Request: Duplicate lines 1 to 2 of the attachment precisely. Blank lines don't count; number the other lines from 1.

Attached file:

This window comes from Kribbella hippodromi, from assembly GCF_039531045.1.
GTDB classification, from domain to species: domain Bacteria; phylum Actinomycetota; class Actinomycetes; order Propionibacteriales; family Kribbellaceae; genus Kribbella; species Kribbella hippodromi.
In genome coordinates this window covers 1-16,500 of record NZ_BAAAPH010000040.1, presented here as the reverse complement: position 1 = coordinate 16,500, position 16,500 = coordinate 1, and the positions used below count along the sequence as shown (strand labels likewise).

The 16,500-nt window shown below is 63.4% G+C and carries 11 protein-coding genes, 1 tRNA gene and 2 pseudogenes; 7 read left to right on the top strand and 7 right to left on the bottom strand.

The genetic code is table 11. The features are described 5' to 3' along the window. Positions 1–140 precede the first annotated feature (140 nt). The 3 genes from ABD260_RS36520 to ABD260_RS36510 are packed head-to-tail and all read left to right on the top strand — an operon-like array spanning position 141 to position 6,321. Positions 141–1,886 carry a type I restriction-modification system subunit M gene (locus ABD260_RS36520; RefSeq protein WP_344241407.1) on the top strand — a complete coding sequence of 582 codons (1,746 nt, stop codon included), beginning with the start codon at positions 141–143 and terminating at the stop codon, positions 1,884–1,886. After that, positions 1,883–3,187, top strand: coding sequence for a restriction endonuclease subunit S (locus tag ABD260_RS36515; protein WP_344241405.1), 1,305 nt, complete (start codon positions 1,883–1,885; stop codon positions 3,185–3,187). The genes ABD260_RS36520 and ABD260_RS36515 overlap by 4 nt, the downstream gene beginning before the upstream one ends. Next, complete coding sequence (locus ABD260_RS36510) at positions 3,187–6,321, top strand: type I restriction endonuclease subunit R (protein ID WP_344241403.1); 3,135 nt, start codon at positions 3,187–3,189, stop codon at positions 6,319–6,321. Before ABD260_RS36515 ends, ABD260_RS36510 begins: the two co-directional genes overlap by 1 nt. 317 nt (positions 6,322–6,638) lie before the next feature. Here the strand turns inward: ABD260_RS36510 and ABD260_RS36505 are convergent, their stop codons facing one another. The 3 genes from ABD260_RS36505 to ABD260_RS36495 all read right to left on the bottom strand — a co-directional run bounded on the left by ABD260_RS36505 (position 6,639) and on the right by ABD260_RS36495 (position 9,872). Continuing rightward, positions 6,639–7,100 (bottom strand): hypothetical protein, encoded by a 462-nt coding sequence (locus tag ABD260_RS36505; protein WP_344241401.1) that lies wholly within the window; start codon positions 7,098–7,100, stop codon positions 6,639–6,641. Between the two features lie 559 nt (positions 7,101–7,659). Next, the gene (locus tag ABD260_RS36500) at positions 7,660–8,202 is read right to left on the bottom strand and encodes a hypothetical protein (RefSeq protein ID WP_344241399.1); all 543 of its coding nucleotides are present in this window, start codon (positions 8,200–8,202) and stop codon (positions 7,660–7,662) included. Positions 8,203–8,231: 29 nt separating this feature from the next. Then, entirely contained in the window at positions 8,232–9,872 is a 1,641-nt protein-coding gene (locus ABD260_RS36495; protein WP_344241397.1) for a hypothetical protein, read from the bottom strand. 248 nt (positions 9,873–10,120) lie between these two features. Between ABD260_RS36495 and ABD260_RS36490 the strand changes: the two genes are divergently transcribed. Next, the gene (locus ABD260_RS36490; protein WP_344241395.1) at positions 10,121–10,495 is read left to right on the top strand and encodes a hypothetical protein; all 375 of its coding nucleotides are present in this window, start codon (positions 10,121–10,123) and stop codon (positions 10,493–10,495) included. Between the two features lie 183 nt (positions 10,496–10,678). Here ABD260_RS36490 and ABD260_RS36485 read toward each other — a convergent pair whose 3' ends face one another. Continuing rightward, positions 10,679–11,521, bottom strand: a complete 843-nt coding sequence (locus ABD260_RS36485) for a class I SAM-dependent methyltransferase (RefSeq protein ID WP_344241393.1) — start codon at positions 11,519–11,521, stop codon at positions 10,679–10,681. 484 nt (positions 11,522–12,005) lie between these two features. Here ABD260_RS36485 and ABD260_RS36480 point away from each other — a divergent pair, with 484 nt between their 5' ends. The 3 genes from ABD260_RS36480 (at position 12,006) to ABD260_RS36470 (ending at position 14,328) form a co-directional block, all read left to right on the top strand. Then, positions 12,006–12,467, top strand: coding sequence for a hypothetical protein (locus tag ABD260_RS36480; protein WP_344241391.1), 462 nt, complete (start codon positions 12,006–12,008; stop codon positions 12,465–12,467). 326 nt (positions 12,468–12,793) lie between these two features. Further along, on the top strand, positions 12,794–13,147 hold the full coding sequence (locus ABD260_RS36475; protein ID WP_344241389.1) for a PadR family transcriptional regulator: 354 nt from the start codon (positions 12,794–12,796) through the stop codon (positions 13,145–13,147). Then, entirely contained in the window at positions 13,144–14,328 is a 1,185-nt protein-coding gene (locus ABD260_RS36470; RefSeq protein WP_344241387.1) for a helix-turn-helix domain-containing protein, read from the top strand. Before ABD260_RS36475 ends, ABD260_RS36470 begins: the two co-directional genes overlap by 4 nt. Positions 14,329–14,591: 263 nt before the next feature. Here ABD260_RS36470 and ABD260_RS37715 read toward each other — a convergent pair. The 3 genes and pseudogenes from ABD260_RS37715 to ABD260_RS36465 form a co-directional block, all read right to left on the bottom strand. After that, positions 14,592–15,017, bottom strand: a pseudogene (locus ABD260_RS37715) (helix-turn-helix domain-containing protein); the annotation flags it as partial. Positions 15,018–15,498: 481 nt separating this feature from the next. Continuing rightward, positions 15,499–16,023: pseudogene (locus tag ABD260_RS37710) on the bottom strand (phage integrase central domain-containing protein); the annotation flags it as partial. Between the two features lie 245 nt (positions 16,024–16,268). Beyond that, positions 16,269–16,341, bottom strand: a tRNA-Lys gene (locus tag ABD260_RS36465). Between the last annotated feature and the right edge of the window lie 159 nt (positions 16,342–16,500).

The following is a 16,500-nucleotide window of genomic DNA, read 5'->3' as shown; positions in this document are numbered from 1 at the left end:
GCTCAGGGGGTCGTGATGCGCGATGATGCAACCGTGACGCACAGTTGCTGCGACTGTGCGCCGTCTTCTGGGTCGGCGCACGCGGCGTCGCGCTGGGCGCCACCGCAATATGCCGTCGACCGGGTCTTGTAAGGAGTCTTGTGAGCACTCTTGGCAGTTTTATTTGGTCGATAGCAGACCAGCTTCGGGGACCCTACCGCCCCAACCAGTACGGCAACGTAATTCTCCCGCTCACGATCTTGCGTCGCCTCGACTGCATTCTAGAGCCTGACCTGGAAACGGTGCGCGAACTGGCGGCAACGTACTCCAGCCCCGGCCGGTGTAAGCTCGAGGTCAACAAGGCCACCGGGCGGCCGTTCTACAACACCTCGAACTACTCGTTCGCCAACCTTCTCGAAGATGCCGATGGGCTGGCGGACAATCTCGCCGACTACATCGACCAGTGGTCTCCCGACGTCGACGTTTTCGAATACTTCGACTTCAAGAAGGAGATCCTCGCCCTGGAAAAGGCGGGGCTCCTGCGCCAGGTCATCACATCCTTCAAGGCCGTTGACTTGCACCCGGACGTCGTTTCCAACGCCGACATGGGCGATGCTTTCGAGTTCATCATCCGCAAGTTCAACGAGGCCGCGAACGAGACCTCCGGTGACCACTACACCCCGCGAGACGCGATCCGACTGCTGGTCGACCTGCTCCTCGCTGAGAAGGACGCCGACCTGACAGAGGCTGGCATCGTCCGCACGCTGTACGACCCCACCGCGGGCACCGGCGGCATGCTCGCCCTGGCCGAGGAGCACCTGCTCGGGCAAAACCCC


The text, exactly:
This window comes from Kribbella hippodromi, from assembly GCF_039531045.1.
GTDB classification, from domain to species: domain Bacteria; phylum Actinomycetota; class Actinomycetes; order Propionibacteriales; family Kribbellaceae; genus Kribbella; species Kribbella hippodromi.